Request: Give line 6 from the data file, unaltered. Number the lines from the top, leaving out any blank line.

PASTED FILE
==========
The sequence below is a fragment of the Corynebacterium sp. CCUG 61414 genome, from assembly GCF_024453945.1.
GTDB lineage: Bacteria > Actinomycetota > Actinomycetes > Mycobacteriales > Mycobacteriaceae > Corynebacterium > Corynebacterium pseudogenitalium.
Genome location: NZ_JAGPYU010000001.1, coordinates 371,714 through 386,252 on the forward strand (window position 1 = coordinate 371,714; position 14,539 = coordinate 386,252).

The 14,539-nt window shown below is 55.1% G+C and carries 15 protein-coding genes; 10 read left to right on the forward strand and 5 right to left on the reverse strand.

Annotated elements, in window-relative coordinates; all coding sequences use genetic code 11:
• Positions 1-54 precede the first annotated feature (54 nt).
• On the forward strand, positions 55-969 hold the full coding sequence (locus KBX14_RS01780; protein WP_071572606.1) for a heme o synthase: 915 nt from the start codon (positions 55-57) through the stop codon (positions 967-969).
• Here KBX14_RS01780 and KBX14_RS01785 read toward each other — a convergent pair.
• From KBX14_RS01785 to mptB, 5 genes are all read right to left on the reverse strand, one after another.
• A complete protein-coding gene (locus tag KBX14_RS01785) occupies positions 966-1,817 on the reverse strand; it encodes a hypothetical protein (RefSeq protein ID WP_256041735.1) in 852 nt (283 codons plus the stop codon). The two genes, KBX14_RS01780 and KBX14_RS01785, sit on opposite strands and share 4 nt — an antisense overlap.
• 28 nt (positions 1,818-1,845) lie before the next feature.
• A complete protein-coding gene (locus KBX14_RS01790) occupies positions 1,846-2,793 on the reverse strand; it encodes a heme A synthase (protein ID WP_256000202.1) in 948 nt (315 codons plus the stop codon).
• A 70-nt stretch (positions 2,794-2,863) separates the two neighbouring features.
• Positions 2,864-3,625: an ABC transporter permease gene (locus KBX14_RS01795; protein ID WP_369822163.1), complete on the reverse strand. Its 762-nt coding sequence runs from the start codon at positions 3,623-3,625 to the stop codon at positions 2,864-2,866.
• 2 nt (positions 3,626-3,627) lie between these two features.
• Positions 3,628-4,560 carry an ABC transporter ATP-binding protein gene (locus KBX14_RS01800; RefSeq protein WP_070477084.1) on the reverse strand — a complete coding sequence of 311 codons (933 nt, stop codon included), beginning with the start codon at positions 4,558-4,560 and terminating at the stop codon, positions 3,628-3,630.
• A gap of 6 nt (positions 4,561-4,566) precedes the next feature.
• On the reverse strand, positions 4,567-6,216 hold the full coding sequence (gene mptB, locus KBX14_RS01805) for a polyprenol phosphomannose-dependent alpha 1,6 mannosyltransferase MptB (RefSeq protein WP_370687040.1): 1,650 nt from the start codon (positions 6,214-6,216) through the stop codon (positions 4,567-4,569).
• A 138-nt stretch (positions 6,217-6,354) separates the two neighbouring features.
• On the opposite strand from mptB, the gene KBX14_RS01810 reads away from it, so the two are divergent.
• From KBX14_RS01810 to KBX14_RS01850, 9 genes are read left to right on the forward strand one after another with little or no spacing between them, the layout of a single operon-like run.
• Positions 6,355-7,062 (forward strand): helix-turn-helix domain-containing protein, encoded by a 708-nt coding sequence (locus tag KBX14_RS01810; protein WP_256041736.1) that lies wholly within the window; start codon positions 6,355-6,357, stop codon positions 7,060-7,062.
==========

• Positions 1-54 precede the first annotated feature (54 nt).